What he does know is that the bicyclist paused ever so briefly, leaned toward him on the street, where he lay helpless, unable to stand up, trying to put on a shoe that came off, and muttered something like, “Sorry, sir.”

The memory of the moment is a little hazy due to the pain, but Musto believes the perpetrator sped away. “I was in no shape to do anything retaliatory,” he says.

The crash also brought out the best in New Yorkers.

A Good Samaritan eyewitness helped him hop into a cab and traveled with him to make sure he got home safely. She simply “wanted to help someone in need,” he said. “She was a wonderful woman,” he added. “A gem.”

What happened next was pure coincidence. But the kind that could only happen to Musto. It turns out that Carson Kressley, a judge on “RuPaul’s Drag Race” and the former fashion-savvy style expert on “Queer Eye for the Straight Guy,” was visiting friends in his building.

Kressley had been one of the “Fab Five” on “Queer Eye,” and when he spotted Musto hobbling in, he sprang up to assist, getting him first into the building and then into his apartment, later applying an ice pack to his foot and leg.

Why go home at all? Why not head straight to the nearest emergency room? “I’ve been hit before,” Musto explained. “Sometimes, you just lay down and hope against hope you will heal. This time, I didn’t heal.”

The next day, June 20, he went to a local medical center, learned he had broken both his left leg and ankle and was transferred to Lenox Hill Hospital, where he had an operation on June 21 and stayed for five nights.

How did he like the food and accommodations? “It was like a four-star hotel,” he says. Now, Musto can be a pretty caustic critic, but he can be lavish in his praise, too, and Lenox Hill, where he had a room to himself, scored rave reviews.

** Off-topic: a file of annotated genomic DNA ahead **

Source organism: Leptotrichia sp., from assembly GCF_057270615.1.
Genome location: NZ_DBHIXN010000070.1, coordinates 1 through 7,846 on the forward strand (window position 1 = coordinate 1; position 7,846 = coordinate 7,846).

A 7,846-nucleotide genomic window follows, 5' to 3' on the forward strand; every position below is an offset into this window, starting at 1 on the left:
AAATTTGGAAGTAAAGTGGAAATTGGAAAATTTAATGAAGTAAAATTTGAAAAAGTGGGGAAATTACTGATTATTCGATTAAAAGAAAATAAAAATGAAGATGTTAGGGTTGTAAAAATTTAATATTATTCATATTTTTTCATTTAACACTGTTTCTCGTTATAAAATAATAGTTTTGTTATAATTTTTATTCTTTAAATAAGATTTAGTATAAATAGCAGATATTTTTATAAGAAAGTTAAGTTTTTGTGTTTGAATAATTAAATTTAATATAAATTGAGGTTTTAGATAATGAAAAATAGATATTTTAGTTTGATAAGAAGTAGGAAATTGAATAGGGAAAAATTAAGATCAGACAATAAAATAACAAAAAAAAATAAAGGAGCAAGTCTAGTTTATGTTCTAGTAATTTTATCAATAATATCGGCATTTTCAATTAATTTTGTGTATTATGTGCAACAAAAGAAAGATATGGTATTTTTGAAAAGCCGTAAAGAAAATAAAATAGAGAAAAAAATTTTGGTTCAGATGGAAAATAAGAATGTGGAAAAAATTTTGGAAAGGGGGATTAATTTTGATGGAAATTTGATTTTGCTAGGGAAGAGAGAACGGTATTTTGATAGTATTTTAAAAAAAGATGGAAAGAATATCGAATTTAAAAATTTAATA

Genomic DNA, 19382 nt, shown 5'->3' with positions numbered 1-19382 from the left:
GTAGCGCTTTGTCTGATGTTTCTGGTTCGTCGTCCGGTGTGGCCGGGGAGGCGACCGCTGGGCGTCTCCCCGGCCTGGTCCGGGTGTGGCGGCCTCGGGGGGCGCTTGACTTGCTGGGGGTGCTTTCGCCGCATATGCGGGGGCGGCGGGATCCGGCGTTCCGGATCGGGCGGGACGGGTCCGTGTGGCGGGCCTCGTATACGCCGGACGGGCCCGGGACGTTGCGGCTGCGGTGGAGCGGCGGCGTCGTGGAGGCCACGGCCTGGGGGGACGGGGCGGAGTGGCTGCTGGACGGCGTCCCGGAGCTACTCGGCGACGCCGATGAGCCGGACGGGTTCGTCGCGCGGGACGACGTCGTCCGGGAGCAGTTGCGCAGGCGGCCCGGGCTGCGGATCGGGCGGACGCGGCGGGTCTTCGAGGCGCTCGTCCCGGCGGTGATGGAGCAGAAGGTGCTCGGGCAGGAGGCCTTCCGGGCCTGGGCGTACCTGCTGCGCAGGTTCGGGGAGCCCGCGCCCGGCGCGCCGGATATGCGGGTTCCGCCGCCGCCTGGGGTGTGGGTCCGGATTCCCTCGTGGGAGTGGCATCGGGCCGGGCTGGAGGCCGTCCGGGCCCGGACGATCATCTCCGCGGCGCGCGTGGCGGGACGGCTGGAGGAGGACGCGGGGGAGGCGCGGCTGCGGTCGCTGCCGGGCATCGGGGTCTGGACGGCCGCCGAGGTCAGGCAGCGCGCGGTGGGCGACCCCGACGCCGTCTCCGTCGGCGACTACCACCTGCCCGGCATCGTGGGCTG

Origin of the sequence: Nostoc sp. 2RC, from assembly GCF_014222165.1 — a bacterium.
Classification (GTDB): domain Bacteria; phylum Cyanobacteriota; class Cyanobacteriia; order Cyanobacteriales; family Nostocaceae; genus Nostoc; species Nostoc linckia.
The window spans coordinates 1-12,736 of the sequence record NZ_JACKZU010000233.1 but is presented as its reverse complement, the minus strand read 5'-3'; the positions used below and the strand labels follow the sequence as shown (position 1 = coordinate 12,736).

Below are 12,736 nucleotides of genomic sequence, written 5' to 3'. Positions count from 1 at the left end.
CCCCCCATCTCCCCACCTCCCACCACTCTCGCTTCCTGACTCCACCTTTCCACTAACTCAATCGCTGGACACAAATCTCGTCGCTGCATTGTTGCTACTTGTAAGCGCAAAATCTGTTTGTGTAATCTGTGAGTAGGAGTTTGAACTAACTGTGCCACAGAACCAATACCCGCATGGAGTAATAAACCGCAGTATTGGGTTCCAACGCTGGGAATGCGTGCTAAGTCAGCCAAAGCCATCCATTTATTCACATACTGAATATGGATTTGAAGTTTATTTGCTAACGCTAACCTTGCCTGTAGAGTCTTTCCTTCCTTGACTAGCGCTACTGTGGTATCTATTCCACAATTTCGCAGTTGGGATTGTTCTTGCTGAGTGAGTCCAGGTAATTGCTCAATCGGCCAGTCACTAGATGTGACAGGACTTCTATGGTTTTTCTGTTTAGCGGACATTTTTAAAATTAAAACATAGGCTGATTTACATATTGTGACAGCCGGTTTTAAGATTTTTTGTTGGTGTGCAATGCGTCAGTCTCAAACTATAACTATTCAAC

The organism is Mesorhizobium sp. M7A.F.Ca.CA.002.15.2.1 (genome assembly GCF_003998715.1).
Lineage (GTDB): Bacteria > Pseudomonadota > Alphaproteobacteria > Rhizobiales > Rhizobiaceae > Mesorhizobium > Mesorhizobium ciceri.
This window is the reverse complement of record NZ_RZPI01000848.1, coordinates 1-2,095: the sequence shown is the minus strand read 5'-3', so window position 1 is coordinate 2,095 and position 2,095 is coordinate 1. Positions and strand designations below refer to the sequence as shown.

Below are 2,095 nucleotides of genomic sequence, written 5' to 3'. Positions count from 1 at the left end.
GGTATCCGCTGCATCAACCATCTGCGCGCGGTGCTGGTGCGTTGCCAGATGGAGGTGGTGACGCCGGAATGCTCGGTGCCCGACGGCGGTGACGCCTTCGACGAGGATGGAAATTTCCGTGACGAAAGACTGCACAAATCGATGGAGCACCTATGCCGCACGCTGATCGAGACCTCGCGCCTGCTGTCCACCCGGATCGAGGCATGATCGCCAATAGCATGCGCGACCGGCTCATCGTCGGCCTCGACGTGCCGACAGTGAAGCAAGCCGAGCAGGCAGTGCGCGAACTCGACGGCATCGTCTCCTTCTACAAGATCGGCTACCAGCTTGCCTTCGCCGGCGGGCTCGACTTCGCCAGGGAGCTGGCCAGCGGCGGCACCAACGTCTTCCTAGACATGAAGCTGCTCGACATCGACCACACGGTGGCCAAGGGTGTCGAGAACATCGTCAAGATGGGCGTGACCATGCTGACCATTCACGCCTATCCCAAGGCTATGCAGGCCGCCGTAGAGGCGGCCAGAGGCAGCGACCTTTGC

“It was posh and delightful,” he said. “You can order meals in advance. And they have this buzzer for help where you can buzz at 11 at night for cookies.” The most memorable hospital food? Baked whitefish.

Musto was released on June 25, the Sunday of the Pride parade, which he always observes but had to miss. His cast is now off, the staples are out, he wears a knee-high boot, still can’t put pressure on his leg — and his walker, crutches and wheelchair are close at hand.

But he’s never stopped working or meeting his deadlines. And he never lost his sense of humor: “Hobbling on one foot, in the aftermath of what I’ve been through,” he wrote his Facebook friends, “has been like getting crippled, then made to run a potato sack race.”

So which is more perilous for the law-abiding bicyclist, drivers or fellow cyclists? Musto says bike riders are “often the worst offenders when it comes to safety,” adding, “At least car drivers are always going the right way.”

Yes, motorists will fling their doors open without looking. “But other bike riders are definitely high atop the list of dangers,” he says.

“Many of them, as they barrel towards you, don’t feel the need to pull aside and give you the right of way. Some of them are all helmeted and geared up, so it seems as if they care about their own safety more than others,’” he adds.

The ordeal was searing. The recovery is ongoing. But the cycling scribe who never had a driver’s license is very clear on one point:

“The second I am able to get back on my bike, I will,” Musto says. “I won’t let this experience ruin it for me. Nothing could diminish my love of bicycling in New York City.”

Now, it’s your turn. Have you had a harrowing encounter with a rogue cyclist on the streets of Manhattan? If so, write Douglas Feiden at